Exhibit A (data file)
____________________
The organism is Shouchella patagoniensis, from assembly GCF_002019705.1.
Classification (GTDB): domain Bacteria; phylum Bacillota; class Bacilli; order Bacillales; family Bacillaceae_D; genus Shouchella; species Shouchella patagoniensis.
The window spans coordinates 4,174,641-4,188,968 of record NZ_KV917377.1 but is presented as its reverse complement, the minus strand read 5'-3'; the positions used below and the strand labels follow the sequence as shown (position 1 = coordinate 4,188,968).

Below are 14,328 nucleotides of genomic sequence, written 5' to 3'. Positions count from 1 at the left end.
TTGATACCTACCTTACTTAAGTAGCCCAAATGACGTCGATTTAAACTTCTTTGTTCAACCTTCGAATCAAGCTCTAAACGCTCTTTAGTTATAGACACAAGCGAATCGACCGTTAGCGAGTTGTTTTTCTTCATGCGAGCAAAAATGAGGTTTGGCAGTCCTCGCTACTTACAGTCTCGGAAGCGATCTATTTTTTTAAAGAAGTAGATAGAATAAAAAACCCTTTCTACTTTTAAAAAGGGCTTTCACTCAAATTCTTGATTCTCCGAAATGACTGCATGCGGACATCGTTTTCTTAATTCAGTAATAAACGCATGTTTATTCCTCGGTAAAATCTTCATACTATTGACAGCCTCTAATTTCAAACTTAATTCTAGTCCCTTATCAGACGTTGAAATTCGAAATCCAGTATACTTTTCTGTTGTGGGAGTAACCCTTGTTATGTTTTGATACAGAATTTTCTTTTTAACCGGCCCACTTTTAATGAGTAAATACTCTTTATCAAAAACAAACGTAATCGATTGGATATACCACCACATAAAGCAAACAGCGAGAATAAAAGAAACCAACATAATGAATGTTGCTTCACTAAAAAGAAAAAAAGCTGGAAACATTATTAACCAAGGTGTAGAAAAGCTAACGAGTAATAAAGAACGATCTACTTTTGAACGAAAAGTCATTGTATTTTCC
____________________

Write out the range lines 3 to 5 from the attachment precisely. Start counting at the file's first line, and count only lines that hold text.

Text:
The window spans coordinates 4,174,641-4,188,968 of record NZ_KV917377.1 but is presented as its reverse complement, the minus strand read 5'-3'; the positions used below and the strand labels follow the sequence as shown (position 1 = coordinate 4,188,968).

Below are 14,328 nucleotides of genomic sequence, written 5' to 3'. Positions count from 1 at the left end.
TTGATACCTACCTTACTTAAGTAGCCCAAATGACGTCGATTTAAACTTCTTTGTTCAACCTTCGAATCAAGCTCTAAACGCTCTTTAGTTATAGACACAAGCGAATCGACCGTTAGCGAGTTGTTTTTCTTCATGCGAGCAAAAATGAGGTTTGGCAGTCCTCGCTACTTACAGTCTCGGAAGCGATCTATTTTTTTAAAGAAGTAGATAGAATAAAAAACCCTTTCTACTTTTAAAAAGGGCTTTCACTCAAATTCTTGATTCTCCGAAATGACTGCATGCGGACATCGTTTTCTTAATTCAGTAATAAACGCATGTTTATTCCTCGGTAAAATCTTCATACTATTGACAGCCTCTAATTTCAAACTTAATTCTAGTCCCTTATCAGACGTTGAAATTCGAAATCCAGTATACTTTTCTGTTGTGGGAGTAACCCTTGTTATGTTTTGATACAGAATTTTCTTTTTAACCGGCCCACTTTTAATGAGTAAATACTCTTTATCAAAAACAAACGTAATCGATTGGATATACCACCACATAAAGCAAACAGCGAGAATAAAAGAAACCAACATAATGAATGTTGCTTCACTAAAAAGAAAAAAAGCTGGAAACATTATTAACCAAGGTGTAGAAAAGCTAACGAGTAATAAAGAACGATCTACTTTTGAACGAAAAGTCATTGTATTTTCC